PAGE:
A quick Google search will show you there are lots of lists of buzzwords to either include or exclude.

A lot of the time you will find the same words on both lists. So which list do you trust?

Pick the ones that are most accurate and truthful. Be honest and use the most accurate, non-cliché/buzzwordy words or phrases.

There are always ways of making you sound good without stretching the truth or lying.

Be careful though because there are a lot of clichés that people have used on their CVs.

When you use them you sound unimaginative, unoriginal and bland.

Some great ones to avoid are:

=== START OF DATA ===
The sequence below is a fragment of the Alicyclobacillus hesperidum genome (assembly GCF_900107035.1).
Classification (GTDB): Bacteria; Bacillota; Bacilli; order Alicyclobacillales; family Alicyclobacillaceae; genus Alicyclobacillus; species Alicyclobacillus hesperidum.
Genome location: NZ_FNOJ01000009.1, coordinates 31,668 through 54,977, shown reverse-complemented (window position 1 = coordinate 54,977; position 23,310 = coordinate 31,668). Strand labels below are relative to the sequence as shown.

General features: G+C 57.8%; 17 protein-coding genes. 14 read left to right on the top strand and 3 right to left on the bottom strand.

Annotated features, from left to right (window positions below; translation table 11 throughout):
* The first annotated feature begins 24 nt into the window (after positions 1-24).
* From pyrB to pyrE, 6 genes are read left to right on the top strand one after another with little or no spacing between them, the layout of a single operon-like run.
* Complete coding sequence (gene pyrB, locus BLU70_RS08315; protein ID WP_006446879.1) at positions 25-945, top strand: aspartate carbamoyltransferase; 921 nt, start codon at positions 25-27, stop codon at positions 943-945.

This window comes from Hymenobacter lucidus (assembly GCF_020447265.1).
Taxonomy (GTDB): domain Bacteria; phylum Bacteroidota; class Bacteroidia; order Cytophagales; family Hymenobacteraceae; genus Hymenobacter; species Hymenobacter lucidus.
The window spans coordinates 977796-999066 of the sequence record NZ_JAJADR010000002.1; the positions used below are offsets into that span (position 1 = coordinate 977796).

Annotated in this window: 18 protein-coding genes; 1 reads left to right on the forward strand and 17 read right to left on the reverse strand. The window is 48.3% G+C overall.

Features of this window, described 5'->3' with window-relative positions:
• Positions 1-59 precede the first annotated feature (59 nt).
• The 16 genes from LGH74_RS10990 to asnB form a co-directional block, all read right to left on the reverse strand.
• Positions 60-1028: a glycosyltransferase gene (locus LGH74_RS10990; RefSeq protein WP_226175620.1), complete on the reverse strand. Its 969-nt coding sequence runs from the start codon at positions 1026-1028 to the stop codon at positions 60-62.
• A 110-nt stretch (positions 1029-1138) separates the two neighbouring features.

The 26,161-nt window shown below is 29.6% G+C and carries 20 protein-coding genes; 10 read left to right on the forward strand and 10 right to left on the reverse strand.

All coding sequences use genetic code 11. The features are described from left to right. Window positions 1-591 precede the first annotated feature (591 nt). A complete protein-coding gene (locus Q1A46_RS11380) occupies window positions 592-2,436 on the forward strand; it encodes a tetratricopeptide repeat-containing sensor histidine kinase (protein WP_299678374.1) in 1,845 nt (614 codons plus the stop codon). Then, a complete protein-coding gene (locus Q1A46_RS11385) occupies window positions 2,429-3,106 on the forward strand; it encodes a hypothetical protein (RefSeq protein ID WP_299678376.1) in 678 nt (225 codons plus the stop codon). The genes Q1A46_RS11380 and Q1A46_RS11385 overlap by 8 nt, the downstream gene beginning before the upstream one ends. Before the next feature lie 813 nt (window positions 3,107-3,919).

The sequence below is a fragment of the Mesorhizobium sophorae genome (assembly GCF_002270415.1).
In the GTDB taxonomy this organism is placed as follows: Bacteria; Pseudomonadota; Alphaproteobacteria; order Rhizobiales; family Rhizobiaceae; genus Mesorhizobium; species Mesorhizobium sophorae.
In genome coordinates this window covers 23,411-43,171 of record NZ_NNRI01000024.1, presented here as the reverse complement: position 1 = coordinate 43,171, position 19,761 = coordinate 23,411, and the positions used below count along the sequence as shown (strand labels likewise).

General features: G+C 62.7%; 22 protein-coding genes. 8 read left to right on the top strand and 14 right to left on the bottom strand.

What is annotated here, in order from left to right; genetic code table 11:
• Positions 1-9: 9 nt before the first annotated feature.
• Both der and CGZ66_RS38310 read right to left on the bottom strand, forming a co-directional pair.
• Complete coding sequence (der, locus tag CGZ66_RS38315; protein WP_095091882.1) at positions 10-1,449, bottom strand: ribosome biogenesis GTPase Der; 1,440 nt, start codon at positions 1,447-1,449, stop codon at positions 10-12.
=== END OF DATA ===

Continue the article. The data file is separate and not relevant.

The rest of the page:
• Flexible
  • Motivated
  • Strong work ethic
  • Multi-tasker
  • Independent
  • Detail-oriented
  • Self-motivated
  • Go-getter
  • Go-to-person
  • Strategic thinker
  • I can work on my own or as part of a team
  • Think outside the box
  • Results-driven
  • I have good communication skill
  • Hard worker
  • People-person
  • Team player

Also, avoid technical jargon as much as you can.

Unless it’s a specific keyword that will help you with job search or employers finding you, avoid using it.

We’ve spent the past few paragraphs comparing your LinkedIn profile to being like your CV. The only issue is, that people treat it exactly like one. At the end of the day this is still a social network, so be personable and social. You need to show off who you are and get people to know the person behind the immaculate profile and good looking headshot.